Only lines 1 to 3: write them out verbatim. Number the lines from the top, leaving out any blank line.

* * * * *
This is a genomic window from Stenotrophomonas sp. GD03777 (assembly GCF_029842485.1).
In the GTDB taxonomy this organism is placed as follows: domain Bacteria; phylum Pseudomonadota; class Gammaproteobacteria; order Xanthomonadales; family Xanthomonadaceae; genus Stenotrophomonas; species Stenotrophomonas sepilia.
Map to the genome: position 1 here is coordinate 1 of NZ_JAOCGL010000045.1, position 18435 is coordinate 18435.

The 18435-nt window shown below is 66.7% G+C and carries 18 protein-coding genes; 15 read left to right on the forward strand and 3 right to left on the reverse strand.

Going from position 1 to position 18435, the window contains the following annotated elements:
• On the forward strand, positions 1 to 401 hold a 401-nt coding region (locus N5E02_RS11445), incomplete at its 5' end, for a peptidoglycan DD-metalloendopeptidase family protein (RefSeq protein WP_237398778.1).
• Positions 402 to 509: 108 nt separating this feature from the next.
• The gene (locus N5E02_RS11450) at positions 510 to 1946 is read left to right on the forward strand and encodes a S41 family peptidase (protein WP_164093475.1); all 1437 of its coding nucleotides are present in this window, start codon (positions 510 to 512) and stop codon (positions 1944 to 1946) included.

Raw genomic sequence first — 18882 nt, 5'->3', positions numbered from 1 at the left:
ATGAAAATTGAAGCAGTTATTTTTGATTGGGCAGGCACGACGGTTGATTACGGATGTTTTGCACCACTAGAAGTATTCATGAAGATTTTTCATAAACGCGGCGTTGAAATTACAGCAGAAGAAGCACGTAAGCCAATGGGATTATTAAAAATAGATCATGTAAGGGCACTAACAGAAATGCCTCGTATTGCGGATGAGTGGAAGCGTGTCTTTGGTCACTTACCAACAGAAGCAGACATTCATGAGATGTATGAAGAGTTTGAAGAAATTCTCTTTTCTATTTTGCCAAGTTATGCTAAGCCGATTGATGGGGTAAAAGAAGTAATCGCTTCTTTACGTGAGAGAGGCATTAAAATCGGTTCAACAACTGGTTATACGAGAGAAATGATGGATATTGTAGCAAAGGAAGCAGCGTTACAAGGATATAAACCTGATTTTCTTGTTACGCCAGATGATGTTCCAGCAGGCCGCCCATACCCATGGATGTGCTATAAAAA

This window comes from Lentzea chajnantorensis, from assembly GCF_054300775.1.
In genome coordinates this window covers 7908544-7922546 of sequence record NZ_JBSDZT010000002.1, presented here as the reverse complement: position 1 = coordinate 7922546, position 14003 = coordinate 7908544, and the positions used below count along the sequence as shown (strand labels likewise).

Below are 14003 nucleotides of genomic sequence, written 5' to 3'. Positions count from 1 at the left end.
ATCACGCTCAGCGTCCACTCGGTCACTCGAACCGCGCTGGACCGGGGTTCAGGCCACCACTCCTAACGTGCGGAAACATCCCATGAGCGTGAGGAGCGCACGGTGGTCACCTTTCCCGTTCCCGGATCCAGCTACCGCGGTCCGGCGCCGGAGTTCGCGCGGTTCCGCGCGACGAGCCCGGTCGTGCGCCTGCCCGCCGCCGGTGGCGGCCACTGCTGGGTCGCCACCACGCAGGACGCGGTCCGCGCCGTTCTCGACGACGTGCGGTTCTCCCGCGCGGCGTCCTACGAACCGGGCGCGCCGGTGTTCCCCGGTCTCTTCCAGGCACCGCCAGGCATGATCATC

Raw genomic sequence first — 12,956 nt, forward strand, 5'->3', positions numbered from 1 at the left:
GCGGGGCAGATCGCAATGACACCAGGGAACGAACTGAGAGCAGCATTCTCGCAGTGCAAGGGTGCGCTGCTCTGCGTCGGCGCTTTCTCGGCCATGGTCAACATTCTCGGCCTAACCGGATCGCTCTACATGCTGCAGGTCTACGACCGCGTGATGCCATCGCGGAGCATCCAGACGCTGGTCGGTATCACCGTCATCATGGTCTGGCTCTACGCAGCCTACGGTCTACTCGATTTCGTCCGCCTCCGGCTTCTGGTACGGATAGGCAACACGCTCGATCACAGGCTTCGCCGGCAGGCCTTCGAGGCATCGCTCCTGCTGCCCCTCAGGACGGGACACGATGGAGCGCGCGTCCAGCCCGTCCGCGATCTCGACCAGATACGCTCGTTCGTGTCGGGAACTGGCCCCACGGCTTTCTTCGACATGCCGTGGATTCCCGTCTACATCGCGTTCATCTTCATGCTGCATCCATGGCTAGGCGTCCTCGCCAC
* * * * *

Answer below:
This is a genomic window from Stenotrophomonas sp. GD03777 (assembly GCF_029842485.1).
In the GTDB taxonomy this organism is placed as follows: domain Bacteria; phylum Pseudomonadota; class Gammaproteobacteria; order Xanthomonadales; family Xanthomonadaceae; genus Stenotrophomonas; species Stenotrophomonas sepilia.
Map to the genome: position 1 here is coordinate 1 of NZ_JAOCGL010000045.1, position 18435 is coordinate 18435.